It was truly A-M-A-Z-I-N-G!
Stelara is a biologic drug delivered through injection every 3 months and I couldn't wait to start the regime. It's a very powerful drug with some very serious POTENTIAL side effects. It greatly weakens your immune system making you more susceptible to infections. It may increase the risk of cancer. You can not be on it if you are in your child bearing years. Extreme. I know. But after living with moderate psoriasis for 35 years, I was more than willing to take the risks.
However, something started to happen at the beginning of January while I was in Florida. Something I haven't had to endure for almost two years. My skin was breaking out in psoriasis. My injection wasn't "due" until the middle of January so, I was in shock (and in a lot of pain) that I was experiencing an outbreak. Unless you suffer from this chronic skin condition, it is difficult to explain just how painful and uncomfortable it is when your body begins producing too many skin cells. It burns. It itches. It bleeds. Your entire body feels like it is on fire and you have an uncontrollable desire to scratch, which unfortunately, is the worse thing you can do. EVER. While initially you feel some comfort from "scratching that itch", it only agitates the skin and causes a greater "breakout". Over and above the physical discomfort, the societal discomfort can sometimes be more painful. (I am going to post more about this on Tuesday.)
I would like to share with you the four stages I go through when I am experiencing a psoriasis breakout. It is important to know that each person with this skin disorder experiences "breakouts" differently:
The spots that appear are quite unnoticeable and painless.
The "spots" begin to spread. Generally, within the same area. It is uncomfortable but itchy more than painful
The area becomes less like "spots" and more like "patches". They begin to develop a thick layer of skin. At this point, it's sore and extremely itchy.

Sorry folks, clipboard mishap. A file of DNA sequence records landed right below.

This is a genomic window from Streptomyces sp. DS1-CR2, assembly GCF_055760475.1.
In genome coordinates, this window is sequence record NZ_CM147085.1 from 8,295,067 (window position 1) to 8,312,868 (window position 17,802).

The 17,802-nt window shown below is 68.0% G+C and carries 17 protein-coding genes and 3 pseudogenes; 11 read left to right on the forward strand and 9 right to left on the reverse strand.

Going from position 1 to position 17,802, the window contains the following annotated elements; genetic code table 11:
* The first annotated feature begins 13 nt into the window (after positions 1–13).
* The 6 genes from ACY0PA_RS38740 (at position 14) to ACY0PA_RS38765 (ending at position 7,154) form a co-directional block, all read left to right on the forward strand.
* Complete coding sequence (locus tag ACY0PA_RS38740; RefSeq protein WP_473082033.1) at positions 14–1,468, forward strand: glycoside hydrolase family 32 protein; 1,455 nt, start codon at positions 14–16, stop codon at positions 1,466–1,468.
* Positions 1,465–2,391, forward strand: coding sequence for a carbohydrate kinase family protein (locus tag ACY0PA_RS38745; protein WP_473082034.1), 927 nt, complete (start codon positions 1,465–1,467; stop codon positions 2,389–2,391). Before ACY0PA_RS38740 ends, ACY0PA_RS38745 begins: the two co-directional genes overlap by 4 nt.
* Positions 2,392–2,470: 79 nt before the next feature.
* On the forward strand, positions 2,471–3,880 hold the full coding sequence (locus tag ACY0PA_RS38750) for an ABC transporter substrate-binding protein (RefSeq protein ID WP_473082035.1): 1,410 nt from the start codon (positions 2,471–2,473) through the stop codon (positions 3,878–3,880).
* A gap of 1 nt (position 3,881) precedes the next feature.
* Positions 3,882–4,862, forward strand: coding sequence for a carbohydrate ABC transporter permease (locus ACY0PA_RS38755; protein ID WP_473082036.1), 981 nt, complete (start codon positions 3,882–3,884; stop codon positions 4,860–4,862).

"Patches" become more like" Area Surface Coverage". It cracks. It bleeds. It develops VERY THICK skin layers. At this stage it is extremely painful, itchy and burns. It takes about 4-5 days to get from Stage One to Stage Four.
* This is a picture of my arm, from elbow to wrist. I have both arms, both legs and my back covered in these "patches".
There are a variety of topical medications that people with a mild condition can use to keep psoriasis under control but when over 60% of your skin surface is being attacked, there is very little you can do to manage this disease.
I am heading to the doctors tomorrow morning for my scheduled 3 month injection but I am so concerned that they may discontinue treatment due to the fact that my body appears to be rejecting the medication. You see, Stelara is VERY EXPENSIVE. V-E-R-Y. I am so fortunate that Daddy Dave has superior medical coverage. His company covers 60% of the $25,000 it costs for 4 injections, one year of treatment. I am also very fortunate that Stelara covers the remaining 40% because we couldn't afford to pay $10,000 a year. As I bawled my eyes out when I learned of the cost of treatment, Daddy Dave DID say we'd "make it work" if the drug company didn't subsidize (ya, he's a keeper!). Although, I am not sure how we WOULD have been able too?!?!
My point being, if the drug is not working I can't imagine being "approved" the continuation of such a costly treatment. That's the management side of me coming out. On a personal level, I can't imagine how they can't continue my treatment, even if it only provides me with SOME relief from this terrible, chronic skin disorder known as psoriasis.
If you are interested, I will be posting all about the "interactions" I have had with the general public in the last 48 hours, on Tuesday. On Friday, I plan to blog about the "emotional toll" it is taking on me and the fears I have regarding psoriasis and my children. THEN, next Monday...my Bestie for years has agreed to make a "Guest Blog Post" on her experience with chronic psoriasis...you wont want to miss that one!
Until Then, Stay Healthy...Stay Happy!